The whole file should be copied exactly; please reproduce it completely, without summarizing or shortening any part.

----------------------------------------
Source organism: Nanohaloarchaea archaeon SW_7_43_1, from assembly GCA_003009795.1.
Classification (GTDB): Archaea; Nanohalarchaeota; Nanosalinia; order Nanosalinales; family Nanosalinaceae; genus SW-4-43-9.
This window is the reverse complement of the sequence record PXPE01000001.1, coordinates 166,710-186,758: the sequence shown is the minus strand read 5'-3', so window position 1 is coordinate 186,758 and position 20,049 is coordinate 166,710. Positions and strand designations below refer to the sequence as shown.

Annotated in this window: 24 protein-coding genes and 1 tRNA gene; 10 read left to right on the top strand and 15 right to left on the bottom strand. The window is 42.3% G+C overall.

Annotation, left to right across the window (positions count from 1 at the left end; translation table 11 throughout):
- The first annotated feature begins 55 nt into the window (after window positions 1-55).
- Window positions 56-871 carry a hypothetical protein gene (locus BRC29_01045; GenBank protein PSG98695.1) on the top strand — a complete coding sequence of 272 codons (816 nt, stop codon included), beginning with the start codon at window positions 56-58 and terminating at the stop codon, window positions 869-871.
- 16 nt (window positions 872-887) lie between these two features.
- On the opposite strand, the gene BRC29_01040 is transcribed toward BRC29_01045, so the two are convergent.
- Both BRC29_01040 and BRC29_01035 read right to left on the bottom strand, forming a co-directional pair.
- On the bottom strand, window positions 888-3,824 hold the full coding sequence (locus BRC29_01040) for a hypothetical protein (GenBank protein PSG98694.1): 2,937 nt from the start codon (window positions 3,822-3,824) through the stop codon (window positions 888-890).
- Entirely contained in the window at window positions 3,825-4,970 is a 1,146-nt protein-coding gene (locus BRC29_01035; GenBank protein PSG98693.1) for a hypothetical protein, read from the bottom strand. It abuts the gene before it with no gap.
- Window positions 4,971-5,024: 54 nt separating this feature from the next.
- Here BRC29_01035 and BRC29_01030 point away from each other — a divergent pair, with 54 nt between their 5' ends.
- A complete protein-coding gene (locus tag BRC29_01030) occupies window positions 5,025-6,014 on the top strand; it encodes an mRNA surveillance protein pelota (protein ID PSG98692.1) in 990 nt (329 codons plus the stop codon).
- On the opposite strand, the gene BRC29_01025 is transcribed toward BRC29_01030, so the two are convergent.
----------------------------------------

Source organism: Nanohaloarchaea archaeon SW_7_43_1, from assembly GCA_003009795.1.
Classification (GTDB): Archaea; Nanohalarchaeota; Nanosalinia; order Nanosalinales; family Nanosalinaceae; genus SW-4-43-9.
This window is the reverse complement of the sequence record PXPE01000001.1, coordinates 166,710-186,758: the sequence shown is the minus strand read 5'-3', so window position 1 is coordinate 186,758 and position 20,049 is coordinate 166,710. Positions and strand designations below refer to the sequence as shown.

Annotated in this window: 24 protein-coding genes and 1 tRNA gene; 10 read left to right on the top strand and 15 right to left on the bottom strand. The window is 42.3% G+C overall.

Annotation, left to right across the window (positions count from 1 at the left end; translation table 11 throughout):
- The first annotated feature begins 55 nt into the window (after window positions 1-55).
- Window positions 56-871 carry a hypothetical protein gene (locus BRC29_01045; GenBank protein PSG98695.1) on the top strand — a complete coding sequence of 272 codons (816 nt, stop codon included), beginning with the start codon at window positions 56-58 and terminating at the stop codon, window positions 869-871.
- 16 nt (window positions 872-887) lie between these two features.
- On the opposite strand, the gene BRC29_01040 is transcribed toward BRC29_01045, so the two are convergent.
- Both BRC29_01040 and BRC29_01035 read right to left on the bottom strand, forming a co-directional pair.
- On the bottom strand, window positions 888-3,824 hold the full coding sequence (locus BRC29_01040) for a hypothetical protein (GenBank protein PSG98694.1): 2,937 nt from the start codon (window positions 3,822-3,824) through the stop codon (window positions 888-890).
- Entirely contained in the window at window positions 3,825-4,970 is a 1,146-nt protein-coding gene (locus BRC29_01035; GenBank protein PSG98693.1) for a hypothetical protein, read from the bottom strand. It abuts the gene before it with no gap.
- Window positions 4,971-5,024: 54 nt separating this feature from the next.
- Here BRC29_01035 and BRC29_01030 point away from each other — a divergent pair, with 54 nt between their 5' ends.
- A complete protein-coding gene (locus tag BRC29_01030) occupies window positions 5,025-6,014 on the top strand; it encodes an mRNA surveillance protein pelota (protein ID PSG98692.1) in 990 nt (329 codons plus the stop codon).
- On the opposite strand, the gene BRC29_01025 is transcribed toward BRC29_01030, so the two are convergent.